The Island of Hawaii, also called “Hawaii Island” or the “Big Island,” is the largest of the Hawaiian Islands, and accordingly it has a large number of whale watching cruises that set sail from it. Below we have attempted, after much labor, to organize these various whale watching cruises into one convenient guide, and we also provide a basic overview of what to expect on a cruise that departs from the Island of Hawaii.
As we explained in a more general article, whale watching in Hawaii is largely centered on seeing humpback whales, who congregate in large numbers off the coast of Hawaii during the winter, from roughly December through May, to reproduce. (For the record, many whale watching tours cease a month or so earlier than May, perhaps as the population starts to thin as whales begin their migration back to Alaska.) Thus, all whale watching cruises from the Island of Hawaii will have humpback whale sightings at their primarily focus. That said, the Island of Hawaii is surrounded by a rich marine ecosystem, so you will see lots of other animals in addition to humpback whales. This includes other whale species, like pilot and sperm whales, as well as dolphins, sea turtles, manta rays, and various species of seabird. What exactly you see will vary day by day, but there is a high probability that you’ll see at least a few of these creatures and some humpback whales, and in fact some companies will guarantee whale sightings on their cruises.
When you are looking to book a whale watching cruise, the hardest part is often just figuring out what is available. This is especially challenging on the Island of Hawaii because the number of companies that offer whale watching is overwhelming. When we started our quest to catalog all the different whale watching tours on the Island of Hawaii, we quickly found ourselves sinking deeper and deeper into a never-ending sea of possibilities. When we resurfaced, we had discovered fifteen different outfits that offer whale watching during the humpback season, and it’s hard to say if we caught everything. In any case, we’ve compiled a list, which should include all (or nearly all) companies that offer whale watching on the Big Island. The hyperlinked names connect (where possible) to the whale watching section of each company’s website.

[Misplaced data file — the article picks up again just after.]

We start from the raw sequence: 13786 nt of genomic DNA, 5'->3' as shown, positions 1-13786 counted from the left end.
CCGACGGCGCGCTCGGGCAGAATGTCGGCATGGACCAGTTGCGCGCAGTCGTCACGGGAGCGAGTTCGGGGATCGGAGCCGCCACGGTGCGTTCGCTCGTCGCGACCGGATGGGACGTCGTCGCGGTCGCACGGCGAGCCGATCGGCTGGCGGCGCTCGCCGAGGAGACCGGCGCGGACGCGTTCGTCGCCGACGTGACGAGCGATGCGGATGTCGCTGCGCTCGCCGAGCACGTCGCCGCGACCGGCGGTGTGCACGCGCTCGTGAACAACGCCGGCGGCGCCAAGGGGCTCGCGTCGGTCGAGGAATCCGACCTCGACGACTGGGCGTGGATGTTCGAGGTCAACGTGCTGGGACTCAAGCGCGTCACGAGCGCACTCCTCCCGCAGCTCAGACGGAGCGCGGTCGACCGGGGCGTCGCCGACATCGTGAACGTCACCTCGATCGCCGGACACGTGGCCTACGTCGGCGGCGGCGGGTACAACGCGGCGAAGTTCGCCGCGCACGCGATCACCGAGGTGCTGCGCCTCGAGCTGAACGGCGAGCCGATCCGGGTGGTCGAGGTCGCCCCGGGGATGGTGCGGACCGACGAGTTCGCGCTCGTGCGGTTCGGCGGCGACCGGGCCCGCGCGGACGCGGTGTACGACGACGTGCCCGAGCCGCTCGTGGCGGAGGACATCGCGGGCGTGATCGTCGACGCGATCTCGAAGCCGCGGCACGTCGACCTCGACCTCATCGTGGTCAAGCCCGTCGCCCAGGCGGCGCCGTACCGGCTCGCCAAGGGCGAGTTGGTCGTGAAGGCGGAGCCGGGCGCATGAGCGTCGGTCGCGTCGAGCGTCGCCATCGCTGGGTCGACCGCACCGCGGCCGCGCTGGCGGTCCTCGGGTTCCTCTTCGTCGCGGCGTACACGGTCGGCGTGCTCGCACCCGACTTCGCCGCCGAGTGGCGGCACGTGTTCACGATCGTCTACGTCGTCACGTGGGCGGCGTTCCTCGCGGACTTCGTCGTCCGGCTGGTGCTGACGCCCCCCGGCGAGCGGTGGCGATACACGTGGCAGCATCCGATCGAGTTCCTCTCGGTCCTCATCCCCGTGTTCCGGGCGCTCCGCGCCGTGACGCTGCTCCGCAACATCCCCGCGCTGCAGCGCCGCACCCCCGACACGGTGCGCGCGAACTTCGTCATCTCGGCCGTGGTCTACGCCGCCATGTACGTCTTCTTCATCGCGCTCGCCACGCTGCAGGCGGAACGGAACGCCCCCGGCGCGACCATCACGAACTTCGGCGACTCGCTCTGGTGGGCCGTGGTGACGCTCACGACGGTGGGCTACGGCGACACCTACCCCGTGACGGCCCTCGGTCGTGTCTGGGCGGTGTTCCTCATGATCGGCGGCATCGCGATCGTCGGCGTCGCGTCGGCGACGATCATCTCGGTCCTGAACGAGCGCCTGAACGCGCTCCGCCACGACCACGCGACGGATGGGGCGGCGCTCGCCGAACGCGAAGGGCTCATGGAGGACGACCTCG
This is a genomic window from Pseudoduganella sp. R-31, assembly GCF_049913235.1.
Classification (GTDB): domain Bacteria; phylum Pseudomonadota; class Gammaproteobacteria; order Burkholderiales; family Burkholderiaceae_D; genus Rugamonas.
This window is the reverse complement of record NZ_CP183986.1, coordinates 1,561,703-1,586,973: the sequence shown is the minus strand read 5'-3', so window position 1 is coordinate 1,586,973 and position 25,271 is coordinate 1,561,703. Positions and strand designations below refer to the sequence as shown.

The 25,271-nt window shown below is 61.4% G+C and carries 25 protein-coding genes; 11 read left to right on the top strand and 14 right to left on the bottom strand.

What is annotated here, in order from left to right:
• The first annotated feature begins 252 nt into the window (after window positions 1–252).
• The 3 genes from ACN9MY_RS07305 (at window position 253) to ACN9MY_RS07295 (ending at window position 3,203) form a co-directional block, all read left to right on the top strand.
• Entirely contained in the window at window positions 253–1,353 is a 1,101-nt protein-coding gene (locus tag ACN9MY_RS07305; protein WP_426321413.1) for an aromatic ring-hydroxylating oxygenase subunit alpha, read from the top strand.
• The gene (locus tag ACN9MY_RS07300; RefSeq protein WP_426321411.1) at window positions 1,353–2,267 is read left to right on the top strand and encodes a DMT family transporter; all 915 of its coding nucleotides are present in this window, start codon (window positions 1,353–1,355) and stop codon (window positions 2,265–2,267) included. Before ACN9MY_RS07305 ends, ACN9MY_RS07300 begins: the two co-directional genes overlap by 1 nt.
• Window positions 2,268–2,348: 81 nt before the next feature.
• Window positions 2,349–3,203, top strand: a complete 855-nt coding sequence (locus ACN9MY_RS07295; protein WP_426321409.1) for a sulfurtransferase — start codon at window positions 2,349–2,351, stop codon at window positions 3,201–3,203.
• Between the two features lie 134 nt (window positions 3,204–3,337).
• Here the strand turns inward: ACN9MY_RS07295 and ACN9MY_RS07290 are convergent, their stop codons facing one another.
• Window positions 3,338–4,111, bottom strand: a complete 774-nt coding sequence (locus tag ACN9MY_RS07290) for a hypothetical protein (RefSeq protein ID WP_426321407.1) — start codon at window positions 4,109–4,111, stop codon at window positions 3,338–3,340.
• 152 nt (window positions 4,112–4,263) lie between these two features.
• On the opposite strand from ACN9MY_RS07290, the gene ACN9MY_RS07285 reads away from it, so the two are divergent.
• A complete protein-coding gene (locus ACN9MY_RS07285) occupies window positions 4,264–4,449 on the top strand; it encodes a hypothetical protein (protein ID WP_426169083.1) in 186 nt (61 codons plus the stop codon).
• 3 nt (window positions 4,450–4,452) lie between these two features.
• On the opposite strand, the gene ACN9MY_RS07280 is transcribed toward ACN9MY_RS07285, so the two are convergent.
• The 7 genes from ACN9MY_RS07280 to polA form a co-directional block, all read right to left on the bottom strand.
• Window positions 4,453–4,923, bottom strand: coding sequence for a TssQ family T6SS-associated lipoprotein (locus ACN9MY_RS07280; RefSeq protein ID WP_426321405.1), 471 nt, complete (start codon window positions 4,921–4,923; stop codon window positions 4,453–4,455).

Kona Ocean Adventures
Big Island Day Tours
Mauna Lani Sea Adventures
Dan McSweeney’s Whale Watch Learning Adventures
Kohala Sail & Sea
Sunlight on Water
*Adventures in Paradise
*Hanamana Boat Charters
**Wild Hawaii Ocean Adventures
Almost all of these companies offer fairly standard whale watching cruises. They take you out on a boat (often a small boat) to look for whales, and generally the trip lasts about one and a half to three hours, and costs somewhere in the $80-$120 range. However, the two companies marked with an asterisk – Adventures in Paradise and Hanamana Boat Charters – offer boats to rent, which can then be used to search for whales. The company marked with the double asterisk, Wild Hawaii Ocean Adventures, offers a “snorkeling and marine life experience,” and while you can see whales on these tours, they aren’t the sole focus of the trips.
As you can clearly see, there is no shortage of whale watching cruises on the Island of Hawaii, and indeed there is something of surfeit, at least from the perspective of someone trying it organize all the different possibilities into one easy-to-use guide. The Island of Hawaii is fairly small and reasonably easy to get around, but it is worth making the obvious point that not all the departure points for these whale watching cruises will be equidistant from you. So, in addition to comparing prices and looking at which companies offer the type of cruise you want to take, you’ll want to consider where they are located. This will narrow the range of possibilities considerably, and once you figure out who you want to book with, you can often book your ticket right online.